Iranian hackers used the reputation of one of the regime’s most high-profile critics to dupe dissidents into an online surveillance programme that ran for at least six years without discovery, researchers have found.
The cyber-espionage operation run by the group known as Ferocious Kitten was designed to steal data from the user's computer and allow them to hijack any Telegram app, which is commonly used by the opposition to avoid regime scrutiny.
“The content of the decoy documents suggests the attackers are specifically going after supporters of protest movements within the country,” said cyber security experts Kaspersky, which first learnt of the malware in March.
Ferocious Kitten sent emails containing videos of anti-regime protests or resistance camps that contained hidden malicious software that monitored the computer activity of anyone who downloaded it, Kaspersky said.
While the malicious software was being downloaded, a message showed up on screen that claimed to be from a political prisoner from the 1980s, Hussein Jafari.
"Add my name to the prisoners' statement of Iraj Mesdaghi about the bloodthirsty mercenary," the message said. "Please use the nickname Jafar for my own safety and my family."
Mr Mesdaghi, an exiled former political prisoner who spent a decade in three jails, said he was unaware of what the message referred to and was unaware of Mr Jafari. But he said the cyber-espionage operation was typical of repeated attempts by the regime to snare dissidents abroad.
“This is the first time they have used my name,” he said. “Of course, it doesn’t have any effect on me – but they try, and they are very active in these things.”
The malware – known as MarkiRat – allowed Ferocious Kitten to download and upload material from the user's computer. The victims of the operation all appeared to be in Iran and Farsi-speaking, according to Kaspersky.
Researchers said Ferocious Kitten appeared to be “very much active” and may be in the process of modifying its tactics to continue targeting the opposition.
The group’s targeted operation inside Iran “makes it possible for them to fly under the radar for long periods of time and makes it easier for them to reuse their infrastructure and toolsets”, said Aseel Kyal, a security researcher with Kaspersky.
Ferocious Kitten is part of a broader surveillance operation in Iran. The country has a long history of cyber operations that attempt to identify and track dissidents and spread misinformation in countries such as the US. The country's Islamic Revolutionary Guard Corps has been identified as a driving force behind the cyber-espionage operations.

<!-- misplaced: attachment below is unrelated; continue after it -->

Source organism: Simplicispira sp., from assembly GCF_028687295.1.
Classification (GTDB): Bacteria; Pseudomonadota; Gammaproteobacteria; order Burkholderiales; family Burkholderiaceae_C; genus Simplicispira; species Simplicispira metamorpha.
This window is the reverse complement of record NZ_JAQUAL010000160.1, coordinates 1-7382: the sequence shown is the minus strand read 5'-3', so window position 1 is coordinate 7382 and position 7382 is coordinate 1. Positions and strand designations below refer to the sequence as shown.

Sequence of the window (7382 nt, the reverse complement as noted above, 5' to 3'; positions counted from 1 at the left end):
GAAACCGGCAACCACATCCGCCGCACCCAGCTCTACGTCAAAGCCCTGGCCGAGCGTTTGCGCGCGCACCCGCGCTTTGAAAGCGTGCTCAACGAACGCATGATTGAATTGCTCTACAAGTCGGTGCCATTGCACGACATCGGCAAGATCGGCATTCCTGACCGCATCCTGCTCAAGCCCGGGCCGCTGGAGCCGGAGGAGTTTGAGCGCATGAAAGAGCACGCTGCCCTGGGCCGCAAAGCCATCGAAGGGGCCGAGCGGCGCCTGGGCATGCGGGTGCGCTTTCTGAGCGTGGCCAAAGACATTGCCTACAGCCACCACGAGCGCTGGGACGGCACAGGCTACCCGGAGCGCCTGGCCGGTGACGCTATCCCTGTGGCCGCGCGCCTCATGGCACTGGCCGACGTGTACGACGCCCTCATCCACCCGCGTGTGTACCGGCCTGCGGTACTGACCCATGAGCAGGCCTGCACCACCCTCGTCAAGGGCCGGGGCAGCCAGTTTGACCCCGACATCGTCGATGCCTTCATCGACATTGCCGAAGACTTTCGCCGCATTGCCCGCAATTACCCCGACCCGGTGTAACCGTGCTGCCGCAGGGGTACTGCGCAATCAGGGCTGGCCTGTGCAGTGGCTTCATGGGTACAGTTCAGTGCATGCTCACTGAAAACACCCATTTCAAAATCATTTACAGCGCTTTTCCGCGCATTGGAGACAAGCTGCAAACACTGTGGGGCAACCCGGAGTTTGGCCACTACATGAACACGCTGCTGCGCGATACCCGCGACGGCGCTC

One of the earliest campaigns, from 2007, was by a group known as Prince of Persia, which was thought to be government-backed and targeted opponents in Iran and Europe, according to US cyber-intelligence company Check Point Research.
A similar attempt to reap information about the opposition – known as Domestic Kitten – was identified three years ago and had been running since 2016. That operation targeted potential ISIS supporters and members of the Kurdish minority in western Iran.
Iranian hackers have also tried to steal aviation and military secrets from countries including the US and Saudi Arabia. The US Treasury has sanctioned Iranian hacking networks, accusing them of attacks on the country's financial system.
Mr Mesdaghi, who lives in Sweden, said previous attempts to target dissidents there had included malware embedded in an email that included a Farsi version of the country’s official driving rules and regulations.
The exiled dissident, who has spent years researching regime crimes and tracking the movements of the alleged perpetrators, said he and his family in Iran had also been the recipients of misinformation that sought to undermine his credibility.
Mr Mesdaghi is expected to be a key witness in a court hearing later this year of a former regime official accused of involvement in the massacre of thousands of dissidents held in Iranian prisons in 1988.
Hamid Nouri, 61, was arrested in 2019 after flying to Stockholm after a dossier compiled by Mr Mesdaghi and others was passed to Swedish authorities.
Mr Nouri is accused of being part of a so-called death committee, which tried and signed off the warrants of condemned prisoners.
He is being held under the concept of universal jurisdiction, which means crimes against humanity can be prosecuted, no matter when or where they were committed.
Ebrahim Raisi, one of the key figures in the executions and the current head of the Iranian judiciary, is the frontrunner to become Iran's next president in elections this week.